by Mary Ruth Pursselley -
The light was off, and Celeste’s room was black. Without a window, there wasn’t even enough light to see Celia crowded into the narrow bed next to her.
She could feel her, though. Celeste could hear the soft whisper of air and feel the blanket rising and falling as Celia breathed. She could smell her sister’s light fragrance—the ash-free cleanliness of Zirconia that still clung to her hair and skin. That was enough.
Celeste and Celia had shared a bed like this before Mom and Dad died. They’d both complained about the crowdedness then, but now Celeste cherished it. The miserable loneliness was gone, chased away by her sister’s presence. She could almost believe they were back in their old house, Mom and Dad asleep in the next room.
Celeste snuggled deeper into her pillow. She still wasn’t happy about Celia leaving school and deceiving some unsuspecting archaeologist into coming here. But, she decided with a long sigh, there was absolutely nothing she could do about it now, not until the poor fellow arrived, anyway. Then she’d have to try to explain and apologize and hope he wasn’t too outraged. What had Celia been thinking?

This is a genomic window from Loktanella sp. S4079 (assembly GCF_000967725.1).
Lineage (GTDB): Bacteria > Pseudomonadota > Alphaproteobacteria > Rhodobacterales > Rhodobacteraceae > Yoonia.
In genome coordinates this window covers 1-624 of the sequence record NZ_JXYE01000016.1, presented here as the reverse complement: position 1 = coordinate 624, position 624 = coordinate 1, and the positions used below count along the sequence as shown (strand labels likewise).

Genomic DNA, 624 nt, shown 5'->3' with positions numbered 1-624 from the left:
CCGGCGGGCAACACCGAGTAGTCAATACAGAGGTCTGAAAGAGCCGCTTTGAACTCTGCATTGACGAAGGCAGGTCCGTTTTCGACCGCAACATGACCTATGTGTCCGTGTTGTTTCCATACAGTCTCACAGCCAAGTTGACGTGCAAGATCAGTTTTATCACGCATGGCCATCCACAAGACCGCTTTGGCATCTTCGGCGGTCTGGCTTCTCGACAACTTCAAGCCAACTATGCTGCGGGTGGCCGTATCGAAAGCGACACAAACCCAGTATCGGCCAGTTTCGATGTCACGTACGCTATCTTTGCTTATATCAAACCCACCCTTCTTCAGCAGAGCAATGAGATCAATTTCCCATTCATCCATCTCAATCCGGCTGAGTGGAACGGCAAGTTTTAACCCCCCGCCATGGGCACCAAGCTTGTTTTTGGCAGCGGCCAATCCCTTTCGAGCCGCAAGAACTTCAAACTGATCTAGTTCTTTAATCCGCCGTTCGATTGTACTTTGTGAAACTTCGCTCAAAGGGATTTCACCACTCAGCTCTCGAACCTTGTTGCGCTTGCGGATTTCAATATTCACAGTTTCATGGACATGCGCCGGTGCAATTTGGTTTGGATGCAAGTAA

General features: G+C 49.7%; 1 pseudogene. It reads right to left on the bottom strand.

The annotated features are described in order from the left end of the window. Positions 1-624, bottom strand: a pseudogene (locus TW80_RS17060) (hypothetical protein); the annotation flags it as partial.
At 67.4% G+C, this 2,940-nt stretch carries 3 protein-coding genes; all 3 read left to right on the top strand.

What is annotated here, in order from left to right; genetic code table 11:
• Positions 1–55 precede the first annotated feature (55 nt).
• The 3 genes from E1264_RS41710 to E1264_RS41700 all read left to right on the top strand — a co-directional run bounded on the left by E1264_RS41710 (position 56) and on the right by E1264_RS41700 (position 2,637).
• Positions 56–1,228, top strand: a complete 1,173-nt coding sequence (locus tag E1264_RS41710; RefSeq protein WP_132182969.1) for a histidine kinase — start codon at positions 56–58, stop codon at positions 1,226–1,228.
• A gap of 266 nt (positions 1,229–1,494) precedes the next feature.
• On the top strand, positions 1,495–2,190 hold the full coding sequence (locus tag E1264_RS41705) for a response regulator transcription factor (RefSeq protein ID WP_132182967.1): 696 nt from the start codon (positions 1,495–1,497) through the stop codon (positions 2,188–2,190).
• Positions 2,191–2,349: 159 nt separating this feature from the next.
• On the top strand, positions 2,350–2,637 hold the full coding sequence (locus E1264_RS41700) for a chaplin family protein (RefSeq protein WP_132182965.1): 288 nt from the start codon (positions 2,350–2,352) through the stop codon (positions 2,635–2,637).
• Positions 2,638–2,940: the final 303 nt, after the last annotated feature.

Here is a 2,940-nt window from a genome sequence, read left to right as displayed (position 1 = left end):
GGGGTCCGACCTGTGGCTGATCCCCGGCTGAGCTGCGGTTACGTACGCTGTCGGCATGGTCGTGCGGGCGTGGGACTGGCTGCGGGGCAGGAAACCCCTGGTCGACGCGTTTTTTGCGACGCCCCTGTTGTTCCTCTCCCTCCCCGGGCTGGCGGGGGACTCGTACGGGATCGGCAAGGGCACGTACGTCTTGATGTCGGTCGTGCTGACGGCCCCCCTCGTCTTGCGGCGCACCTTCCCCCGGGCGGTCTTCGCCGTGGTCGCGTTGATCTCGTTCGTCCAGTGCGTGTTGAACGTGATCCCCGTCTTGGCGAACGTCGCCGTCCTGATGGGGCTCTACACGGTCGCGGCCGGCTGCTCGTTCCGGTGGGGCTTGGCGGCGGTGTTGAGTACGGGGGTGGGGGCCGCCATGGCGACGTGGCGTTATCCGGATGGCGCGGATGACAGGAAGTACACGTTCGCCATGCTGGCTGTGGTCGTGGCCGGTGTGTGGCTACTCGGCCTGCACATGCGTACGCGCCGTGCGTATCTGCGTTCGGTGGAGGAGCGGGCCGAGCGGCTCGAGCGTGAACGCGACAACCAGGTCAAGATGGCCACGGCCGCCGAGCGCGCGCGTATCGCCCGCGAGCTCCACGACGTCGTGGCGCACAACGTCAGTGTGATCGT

The bed squeaked as Celia rolled over. “You awake?” she whispered.
Celeste grinned into the dark, her annoyance forgotten. “Nope. I’m sound asleep dreaming of pot roast,” she replied, quoting Dad. He’d always said that whenever they’d gotten scared and crept into their parents’ room to ask if they could sleep with them.
Celia giggled. “Oh wow, I hadn’t thought about that in ages!”
“Remember the time that beetle screeched right outside our window and scared us half to death?”
“Or the time our bed frame collapsed in that tremor?”
Celeste laughed. “I remember.”
Celia scooted closer and put her arm over Celeste. “I’ve missed you so much, Lessie,” she whispered. “I can’t wait ’til we can be together again… all the time.”
Celeste said nothing as Celia sighed and went still. What could she say? Celia was completely convinced that at some point things were just going to magically fall into place for them. It was like she couldn’t see the obvious truth: that the real world simply didn’t work that way.
And yet Celeste couldn’t bring herself to say that. The fact that Celia could still hold on to hope after all this time was a miracle—at least, according to Celeste’s definition of miracles: something good that happened even though it had no realistic right to.
Celeste had occasional doubts as to whether letting Celia hang onto useless hopes and dreams was actually good…but she didn’t have the heart to extinguish this last little ray of sunlight. Not yet.